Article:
In one case, an 88-year-old woman from Berkhamsted in Hertfordshire was invited to come to Stevenage for her jab. His son said it was a 30 mile trip that would require his mother Shirley Selwyn to take two trains.
He said: “We decided to take him for the shot, but what about the people who can’t? This will deter many people from getting the vaccine, which certainly defeats its purpose. It’s a mixed message to ask people to stay home and expect them to leave their homes to get vaccinated. “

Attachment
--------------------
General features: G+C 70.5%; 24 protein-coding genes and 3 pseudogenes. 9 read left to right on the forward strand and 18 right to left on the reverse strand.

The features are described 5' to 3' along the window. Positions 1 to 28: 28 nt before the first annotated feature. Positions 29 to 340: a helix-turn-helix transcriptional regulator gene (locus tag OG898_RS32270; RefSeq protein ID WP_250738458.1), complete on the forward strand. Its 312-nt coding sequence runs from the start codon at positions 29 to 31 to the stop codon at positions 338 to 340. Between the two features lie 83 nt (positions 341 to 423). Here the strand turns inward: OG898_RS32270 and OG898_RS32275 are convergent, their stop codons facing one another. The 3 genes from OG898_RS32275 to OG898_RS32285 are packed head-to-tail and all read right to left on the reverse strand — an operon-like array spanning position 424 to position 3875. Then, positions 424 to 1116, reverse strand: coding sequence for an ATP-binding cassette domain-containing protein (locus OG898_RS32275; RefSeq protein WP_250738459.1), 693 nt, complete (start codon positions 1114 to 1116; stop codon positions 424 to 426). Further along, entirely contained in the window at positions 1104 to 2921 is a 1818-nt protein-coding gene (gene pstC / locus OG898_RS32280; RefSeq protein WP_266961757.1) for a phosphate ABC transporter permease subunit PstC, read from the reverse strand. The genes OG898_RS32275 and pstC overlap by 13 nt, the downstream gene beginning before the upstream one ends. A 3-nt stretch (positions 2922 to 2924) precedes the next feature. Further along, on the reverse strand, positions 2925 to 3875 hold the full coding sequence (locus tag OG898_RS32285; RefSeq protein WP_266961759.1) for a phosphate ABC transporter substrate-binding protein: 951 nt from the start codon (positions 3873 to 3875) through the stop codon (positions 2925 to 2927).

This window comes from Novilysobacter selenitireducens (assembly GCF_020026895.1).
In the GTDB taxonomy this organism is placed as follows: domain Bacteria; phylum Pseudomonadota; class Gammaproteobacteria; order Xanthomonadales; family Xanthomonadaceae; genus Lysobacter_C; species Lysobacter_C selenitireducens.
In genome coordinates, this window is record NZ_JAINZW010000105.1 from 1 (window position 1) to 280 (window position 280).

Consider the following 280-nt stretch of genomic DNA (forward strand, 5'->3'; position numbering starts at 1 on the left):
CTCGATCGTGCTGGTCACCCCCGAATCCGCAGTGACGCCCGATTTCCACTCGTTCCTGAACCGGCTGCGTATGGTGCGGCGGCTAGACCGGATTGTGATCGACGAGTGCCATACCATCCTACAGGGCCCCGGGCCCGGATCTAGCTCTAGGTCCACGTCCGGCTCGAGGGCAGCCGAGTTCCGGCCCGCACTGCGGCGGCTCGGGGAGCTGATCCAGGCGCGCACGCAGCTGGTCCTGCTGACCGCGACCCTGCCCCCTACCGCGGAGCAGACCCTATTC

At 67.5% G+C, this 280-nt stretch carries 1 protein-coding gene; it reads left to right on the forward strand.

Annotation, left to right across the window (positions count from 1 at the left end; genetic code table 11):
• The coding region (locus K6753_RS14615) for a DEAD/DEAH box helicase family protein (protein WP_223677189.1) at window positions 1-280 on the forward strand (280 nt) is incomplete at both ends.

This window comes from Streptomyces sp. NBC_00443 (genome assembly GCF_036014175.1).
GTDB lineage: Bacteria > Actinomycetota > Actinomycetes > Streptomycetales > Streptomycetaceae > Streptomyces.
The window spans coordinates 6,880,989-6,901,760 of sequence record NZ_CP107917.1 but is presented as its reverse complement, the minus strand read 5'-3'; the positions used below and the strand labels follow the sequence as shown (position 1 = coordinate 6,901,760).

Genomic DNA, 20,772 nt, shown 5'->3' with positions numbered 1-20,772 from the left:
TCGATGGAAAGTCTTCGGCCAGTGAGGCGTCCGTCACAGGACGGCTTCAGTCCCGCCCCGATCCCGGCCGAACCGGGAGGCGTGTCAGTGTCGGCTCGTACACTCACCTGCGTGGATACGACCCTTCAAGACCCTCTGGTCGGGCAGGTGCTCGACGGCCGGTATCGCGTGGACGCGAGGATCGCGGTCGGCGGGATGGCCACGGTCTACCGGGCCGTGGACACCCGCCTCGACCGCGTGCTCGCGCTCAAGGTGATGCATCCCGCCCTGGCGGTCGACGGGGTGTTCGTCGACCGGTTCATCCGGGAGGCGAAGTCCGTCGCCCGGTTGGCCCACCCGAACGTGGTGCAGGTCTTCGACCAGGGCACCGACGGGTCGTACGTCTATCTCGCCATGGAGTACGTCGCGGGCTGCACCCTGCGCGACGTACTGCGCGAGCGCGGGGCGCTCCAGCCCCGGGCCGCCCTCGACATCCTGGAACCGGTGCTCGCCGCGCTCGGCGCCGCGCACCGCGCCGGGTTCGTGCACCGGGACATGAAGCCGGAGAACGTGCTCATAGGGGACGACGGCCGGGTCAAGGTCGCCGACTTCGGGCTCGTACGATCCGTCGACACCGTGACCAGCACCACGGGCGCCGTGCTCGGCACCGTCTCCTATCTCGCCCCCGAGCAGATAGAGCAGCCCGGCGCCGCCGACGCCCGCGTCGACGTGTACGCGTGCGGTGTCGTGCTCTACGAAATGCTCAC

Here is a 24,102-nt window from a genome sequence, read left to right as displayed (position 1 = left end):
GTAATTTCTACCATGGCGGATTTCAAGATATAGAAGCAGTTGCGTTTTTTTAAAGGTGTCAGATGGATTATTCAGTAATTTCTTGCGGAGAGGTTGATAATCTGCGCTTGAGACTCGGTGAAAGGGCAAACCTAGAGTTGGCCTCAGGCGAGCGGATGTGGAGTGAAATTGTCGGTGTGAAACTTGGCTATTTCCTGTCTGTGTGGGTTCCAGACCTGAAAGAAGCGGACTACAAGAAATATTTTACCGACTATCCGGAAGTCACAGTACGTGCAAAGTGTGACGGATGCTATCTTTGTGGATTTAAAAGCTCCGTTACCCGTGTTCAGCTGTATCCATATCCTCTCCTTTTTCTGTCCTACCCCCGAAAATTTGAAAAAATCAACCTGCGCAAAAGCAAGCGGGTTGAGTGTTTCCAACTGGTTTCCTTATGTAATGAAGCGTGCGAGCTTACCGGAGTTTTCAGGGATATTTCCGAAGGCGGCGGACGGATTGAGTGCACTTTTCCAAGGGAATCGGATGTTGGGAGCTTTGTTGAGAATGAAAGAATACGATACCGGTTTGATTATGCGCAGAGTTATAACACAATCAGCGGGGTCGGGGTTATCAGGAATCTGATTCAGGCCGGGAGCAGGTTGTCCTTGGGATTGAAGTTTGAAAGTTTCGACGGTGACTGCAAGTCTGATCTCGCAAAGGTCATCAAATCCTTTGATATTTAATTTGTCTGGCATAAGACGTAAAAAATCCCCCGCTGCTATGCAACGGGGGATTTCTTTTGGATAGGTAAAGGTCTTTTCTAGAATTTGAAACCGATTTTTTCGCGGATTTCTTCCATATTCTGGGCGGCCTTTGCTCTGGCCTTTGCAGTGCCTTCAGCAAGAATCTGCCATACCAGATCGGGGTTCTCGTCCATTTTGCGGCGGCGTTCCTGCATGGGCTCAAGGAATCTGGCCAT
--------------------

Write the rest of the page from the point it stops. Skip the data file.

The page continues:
He said when questioning the letter he was told his mother may have the vaccine closer to home but that she would have to wait until an appointment is available.
Mary McGarry, of Leamington Spa in Warwickshire, said she was advised to take her husband, who has cancer and lung disease, 20 miles from Birmingham.
She said: “We are very reluctant to go to Birmingham city center. We are protecting because of my husband. Why do we have to travel so far? ”
In addition to Stevenage, vaccination centers have been set up at Epsom Racecourse in Surrey and at the Excel Center in East London.
The NHS says that if appointments at the new centers aren’t convenient, people can be vaccinated more locally later.